Over time, the string will start to curl and tighten. This will cause pain and discomfort, eventually rendering a cat unable to breathe. The cat may swallow its tongue or simply find its airways closing up.
String does not only just need to wrap around the tongue to create a choking hazard. String may also become trapped on a cat’s teeth. From here, it can prevent food from entering the throat and digestive tract as usual. Alternatively, it may untie itself and be swallowed.
Another risk of swallowing string in cats is internal bleeding. Pulled taut, string can be surprisingly sharp and corrosive. Rubbing string against the skin for long enough will cause cuts and bleeding. Internal organs are softer and thus at greater risk.
You will significantly magnify the risk of internal bleeding if you have pulled string out of a cat’s bum. You may think that you’re doing the cat a favor, but the opposite is true, as we’ll discuss in more detail shortly. You’ll be doing potentially irreparable damage.
As explained by the Bulletin of the University of Agricultural Sciences and Veterinary Medicine in Cluj, internal bleeding can be hard to spot. CT scans may be necessary for an official diagnosis.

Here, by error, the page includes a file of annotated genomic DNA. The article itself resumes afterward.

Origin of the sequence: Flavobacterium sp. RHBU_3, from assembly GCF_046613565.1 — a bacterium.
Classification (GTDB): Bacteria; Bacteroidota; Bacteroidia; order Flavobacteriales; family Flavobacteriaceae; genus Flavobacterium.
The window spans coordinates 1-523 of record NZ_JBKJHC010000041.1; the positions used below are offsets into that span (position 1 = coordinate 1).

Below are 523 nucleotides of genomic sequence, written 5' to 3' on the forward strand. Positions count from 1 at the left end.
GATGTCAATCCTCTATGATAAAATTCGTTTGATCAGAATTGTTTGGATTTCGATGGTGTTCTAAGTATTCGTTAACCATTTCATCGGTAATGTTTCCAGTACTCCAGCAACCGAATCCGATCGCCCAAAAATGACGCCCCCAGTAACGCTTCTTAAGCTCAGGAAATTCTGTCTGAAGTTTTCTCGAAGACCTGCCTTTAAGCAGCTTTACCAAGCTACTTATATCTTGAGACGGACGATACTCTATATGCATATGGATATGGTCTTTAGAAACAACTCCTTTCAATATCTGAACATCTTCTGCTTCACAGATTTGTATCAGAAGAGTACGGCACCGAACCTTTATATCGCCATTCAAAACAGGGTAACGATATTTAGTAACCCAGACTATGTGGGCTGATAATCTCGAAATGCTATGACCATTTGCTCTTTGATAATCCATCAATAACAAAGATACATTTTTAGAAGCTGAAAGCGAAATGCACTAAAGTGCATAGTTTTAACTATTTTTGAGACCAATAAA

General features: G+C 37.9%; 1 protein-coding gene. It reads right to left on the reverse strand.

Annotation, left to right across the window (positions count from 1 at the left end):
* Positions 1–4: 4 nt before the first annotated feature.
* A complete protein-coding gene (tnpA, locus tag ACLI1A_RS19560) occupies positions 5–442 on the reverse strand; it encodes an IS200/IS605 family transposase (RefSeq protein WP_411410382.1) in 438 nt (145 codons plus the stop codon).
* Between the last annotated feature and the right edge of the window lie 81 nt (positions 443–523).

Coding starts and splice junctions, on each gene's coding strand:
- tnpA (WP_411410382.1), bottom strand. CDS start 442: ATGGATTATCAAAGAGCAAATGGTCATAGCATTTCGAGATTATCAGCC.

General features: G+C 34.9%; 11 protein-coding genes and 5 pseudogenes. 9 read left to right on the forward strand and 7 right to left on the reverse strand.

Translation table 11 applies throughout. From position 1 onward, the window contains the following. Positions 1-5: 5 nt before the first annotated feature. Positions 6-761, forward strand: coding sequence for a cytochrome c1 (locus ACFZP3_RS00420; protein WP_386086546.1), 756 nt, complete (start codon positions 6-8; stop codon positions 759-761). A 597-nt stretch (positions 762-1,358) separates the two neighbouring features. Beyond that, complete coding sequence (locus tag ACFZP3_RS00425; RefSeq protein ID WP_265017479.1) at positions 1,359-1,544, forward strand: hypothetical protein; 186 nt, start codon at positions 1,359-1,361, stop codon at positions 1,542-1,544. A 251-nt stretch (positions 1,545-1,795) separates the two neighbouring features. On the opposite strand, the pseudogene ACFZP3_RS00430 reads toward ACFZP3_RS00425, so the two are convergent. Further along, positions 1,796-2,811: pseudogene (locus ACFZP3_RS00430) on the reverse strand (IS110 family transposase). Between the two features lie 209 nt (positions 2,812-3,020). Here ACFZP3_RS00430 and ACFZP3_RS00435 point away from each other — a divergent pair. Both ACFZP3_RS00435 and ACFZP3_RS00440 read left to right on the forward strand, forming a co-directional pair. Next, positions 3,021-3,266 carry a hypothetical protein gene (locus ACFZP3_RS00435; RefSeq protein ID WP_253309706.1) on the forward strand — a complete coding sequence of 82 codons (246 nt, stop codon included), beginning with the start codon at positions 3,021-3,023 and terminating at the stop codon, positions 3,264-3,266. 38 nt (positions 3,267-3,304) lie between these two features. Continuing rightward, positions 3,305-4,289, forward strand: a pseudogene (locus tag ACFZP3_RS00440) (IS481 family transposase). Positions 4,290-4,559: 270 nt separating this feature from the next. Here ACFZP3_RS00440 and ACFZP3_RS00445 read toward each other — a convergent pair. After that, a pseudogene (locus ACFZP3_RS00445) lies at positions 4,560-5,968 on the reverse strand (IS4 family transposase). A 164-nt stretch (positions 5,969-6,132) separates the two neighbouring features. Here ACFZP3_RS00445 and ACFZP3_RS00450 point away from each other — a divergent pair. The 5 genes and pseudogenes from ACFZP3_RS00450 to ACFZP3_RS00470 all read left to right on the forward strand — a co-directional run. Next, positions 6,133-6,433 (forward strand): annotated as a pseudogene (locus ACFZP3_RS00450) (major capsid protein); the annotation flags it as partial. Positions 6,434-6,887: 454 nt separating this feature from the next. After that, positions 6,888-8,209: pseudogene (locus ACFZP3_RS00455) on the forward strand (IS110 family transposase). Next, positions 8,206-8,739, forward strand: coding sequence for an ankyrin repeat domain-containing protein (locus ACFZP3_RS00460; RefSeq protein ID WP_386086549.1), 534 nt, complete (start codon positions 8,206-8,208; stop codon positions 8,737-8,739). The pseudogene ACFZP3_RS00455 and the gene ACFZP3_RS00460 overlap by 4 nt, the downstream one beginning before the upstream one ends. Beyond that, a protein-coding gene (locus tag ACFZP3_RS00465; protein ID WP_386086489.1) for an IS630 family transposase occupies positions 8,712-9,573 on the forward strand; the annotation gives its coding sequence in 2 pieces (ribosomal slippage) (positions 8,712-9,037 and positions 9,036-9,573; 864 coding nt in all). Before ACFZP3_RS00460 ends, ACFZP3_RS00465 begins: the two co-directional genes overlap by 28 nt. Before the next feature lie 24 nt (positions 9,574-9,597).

If you believe your cat has swallowed string, keep a close eye on any stool or urine. At the first sign of blood in your pet’s elimination, consider the issue an emergency. The blood will likely be dark – almost black – in color rather than a bright, luminous red.
How Do I Know if My Cat Swallowed String?
Have you ever wandered into a room and asked, “why is there string in my cat’s butt?” The answer may be something harmless, such as sitting on string. It’s equally likely that the cat has swallowed string, though. Hanging threads have not been cleared by elimination.
If you notice this, you cannot yank the string out. Give it the slightest tug, just to confirm if the string is part of the digestive process. If the string does not give way, call a vet ASAP.